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Walking for Weight Loss

Arthritis affects cartilage, which is the smooth protective tissue that covers bones where they meet and allows them to glide and move easily. When one develops arthritis, the cartilage wears away, and the bone rubs together, making it hard to move. When joints don’t move, the tendons and muscles around the joint stiffen and become painful when the joint is moved.  Extra weight on your frame accelerates the wearing out of your joints. This becomes a vicious cycle which needs to be broken.

One can learn to manage the extra weight , arthritis and protect your joints with this 3 part plan.

In order to get stronger and move better, one must focus on 3 types of exercise; muscle strengthening, aerobics, and flexibility. The best results from your time and effort can be obtained by taking small steps when starting, gradually do more a little bit at a time, and always warm up and cool down for any kind of exercise.

The first way to get started is to just start walking. Begin slowly and take it one block at a time. Gradually increase the distance you walk every day and once you are able to increase the distance then accelerate the pace of your step. You should always try to walk seven days a week.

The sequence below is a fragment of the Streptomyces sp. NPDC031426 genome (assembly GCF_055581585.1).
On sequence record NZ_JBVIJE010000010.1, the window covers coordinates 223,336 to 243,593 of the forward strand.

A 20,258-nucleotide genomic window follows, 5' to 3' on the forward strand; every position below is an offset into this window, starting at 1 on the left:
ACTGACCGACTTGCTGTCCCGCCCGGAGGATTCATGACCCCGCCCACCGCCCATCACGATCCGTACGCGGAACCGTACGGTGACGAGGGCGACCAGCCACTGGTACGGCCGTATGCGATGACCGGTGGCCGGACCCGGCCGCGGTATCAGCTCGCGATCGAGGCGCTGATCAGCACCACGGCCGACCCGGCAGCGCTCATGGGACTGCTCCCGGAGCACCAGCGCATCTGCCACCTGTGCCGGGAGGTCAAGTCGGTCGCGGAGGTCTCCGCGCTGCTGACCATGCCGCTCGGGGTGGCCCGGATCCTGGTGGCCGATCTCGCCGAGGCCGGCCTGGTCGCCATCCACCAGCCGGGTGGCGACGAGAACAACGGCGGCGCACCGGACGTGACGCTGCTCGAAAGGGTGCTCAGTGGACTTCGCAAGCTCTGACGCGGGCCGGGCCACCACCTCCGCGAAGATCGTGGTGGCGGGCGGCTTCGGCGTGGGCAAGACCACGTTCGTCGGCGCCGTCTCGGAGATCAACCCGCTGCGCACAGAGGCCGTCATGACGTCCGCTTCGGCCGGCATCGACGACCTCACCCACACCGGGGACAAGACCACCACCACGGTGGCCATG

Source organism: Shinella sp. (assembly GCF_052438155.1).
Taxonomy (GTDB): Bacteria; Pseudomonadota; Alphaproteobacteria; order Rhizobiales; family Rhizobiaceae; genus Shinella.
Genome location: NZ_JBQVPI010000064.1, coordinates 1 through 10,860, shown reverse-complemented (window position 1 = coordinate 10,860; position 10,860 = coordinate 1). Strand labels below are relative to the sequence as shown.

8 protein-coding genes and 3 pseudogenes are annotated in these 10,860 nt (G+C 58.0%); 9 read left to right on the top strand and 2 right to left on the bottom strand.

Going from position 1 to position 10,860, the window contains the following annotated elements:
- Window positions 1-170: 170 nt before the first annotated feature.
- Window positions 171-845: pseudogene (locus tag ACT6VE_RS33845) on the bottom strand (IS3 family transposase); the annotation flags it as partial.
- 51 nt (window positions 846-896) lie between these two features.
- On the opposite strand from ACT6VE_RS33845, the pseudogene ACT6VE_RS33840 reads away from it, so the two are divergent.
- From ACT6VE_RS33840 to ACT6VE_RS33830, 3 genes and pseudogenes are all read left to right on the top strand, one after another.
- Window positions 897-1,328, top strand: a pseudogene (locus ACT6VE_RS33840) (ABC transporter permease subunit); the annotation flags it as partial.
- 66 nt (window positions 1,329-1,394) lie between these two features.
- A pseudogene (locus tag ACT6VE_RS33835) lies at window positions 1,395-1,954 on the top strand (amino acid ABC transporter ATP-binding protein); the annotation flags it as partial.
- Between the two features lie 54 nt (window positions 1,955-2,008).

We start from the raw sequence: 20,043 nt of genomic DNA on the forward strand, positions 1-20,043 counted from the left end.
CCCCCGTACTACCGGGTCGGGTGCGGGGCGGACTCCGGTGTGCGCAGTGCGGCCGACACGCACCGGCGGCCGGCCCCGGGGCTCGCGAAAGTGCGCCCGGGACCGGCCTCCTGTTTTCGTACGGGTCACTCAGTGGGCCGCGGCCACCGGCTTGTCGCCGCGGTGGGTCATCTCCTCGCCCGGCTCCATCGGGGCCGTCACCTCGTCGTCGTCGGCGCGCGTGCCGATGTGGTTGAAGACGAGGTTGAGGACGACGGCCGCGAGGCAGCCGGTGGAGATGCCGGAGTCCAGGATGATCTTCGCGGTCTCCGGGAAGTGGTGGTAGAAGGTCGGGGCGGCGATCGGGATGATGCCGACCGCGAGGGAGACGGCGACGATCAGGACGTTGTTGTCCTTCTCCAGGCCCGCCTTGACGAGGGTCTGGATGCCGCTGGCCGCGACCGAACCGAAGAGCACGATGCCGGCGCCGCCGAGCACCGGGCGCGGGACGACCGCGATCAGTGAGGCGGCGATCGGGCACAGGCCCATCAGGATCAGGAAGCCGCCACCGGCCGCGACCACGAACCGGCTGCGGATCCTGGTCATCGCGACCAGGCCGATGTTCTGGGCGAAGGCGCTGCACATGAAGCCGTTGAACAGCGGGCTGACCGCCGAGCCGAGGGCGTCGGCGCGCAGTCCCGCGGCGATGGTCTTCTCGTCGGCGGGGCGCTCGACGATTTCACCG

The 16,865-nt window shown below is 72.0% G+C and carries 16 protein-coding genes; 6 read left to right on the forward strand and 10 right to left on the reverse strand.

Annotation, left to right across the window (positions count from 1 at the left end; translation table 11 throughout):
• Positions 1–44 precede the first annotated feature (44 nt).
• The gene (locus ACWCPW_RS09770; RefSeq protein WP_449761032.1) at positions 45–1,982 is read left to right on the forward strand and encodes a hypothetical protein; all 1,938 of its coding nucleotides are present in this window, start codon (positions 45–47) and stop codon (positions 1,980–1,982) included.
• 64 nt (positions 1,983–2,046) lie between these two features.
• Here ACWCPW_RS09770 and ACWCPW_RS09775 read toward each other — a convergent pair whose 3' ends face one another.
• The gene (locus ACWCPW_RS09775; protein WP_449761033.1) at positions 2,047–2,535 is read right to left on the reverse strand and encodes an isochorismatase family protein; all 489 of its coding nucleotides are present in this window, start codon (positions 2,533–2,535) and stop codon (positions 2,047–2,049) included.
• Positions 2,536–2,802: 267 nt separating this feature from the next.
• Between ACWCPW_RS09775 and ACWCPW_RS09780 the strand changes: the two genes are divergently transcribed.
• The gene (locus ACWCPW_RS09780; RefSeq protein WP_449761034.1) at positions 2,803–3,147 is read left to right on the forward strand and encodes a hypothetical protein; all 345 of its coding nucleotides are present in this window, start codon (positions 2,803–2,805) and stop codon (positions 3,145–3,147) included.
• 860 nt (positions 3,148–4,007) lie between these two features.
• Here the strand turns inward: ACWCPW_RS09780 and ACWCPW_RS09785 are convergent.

Strengthening exercises should be done 3 days/week and for 15-30 minute sessions. Flexibility stretches should be done 7 days/week for 5 minutes/ day. Aerobics / cardio activity should be 5-30 minutes 3 days/ week progressing to a daily routine as you get healthier. Aerobic exercise (walking, dancing, exercise class) is usually weight bearing exercise. Non-weight bearing exercise (swimming, water aerobics, and bike riding) are for those patients who are weight bearing intolerant so they can get started and gradually work up to weight bearing exercise.

Weight loss is important to decrease the load carried by your joints. Take for example your knees; your knees carry 4 times your body weight. So if you weigh 180 pounds, every pound you lose, the pressure on your knees is 4 times less. Ideally, you should keep your weight a healthy range with a BMI (body mass index) of 18.5 to 24.9.

Lastly protecting your joints can help you control your daily arthritis joint pain. When standing or walking, don’t stand too long in one place, keep your feet wide apart to distribute your weight evenly; and ditch the high heels. When sitting or resting change positions frequently. When performing material handling, lift objects correctly with your legs, and avoid excessive squatting or kneeling.

Whether it’s a hip joint, a knee joint, a finger joint, or a spine joint, the principles are the same. The only difference with spine joints is that there are more risks inherent as one must have concerns for protecting the spinal cord and nerve roots as they are not replaceable and result in significant impairment when damaged.

To learn more about Dr. Cotler or to schedule an appointment, please call us on (713) 523-8884 or visit

Howard B. Cotler, MD, FACS, FAAOS is board certified and recertified in Orthopedic Surgery. He is a fellow of the American Academy of Orthopedic Surgery and the American College of Surgeons.

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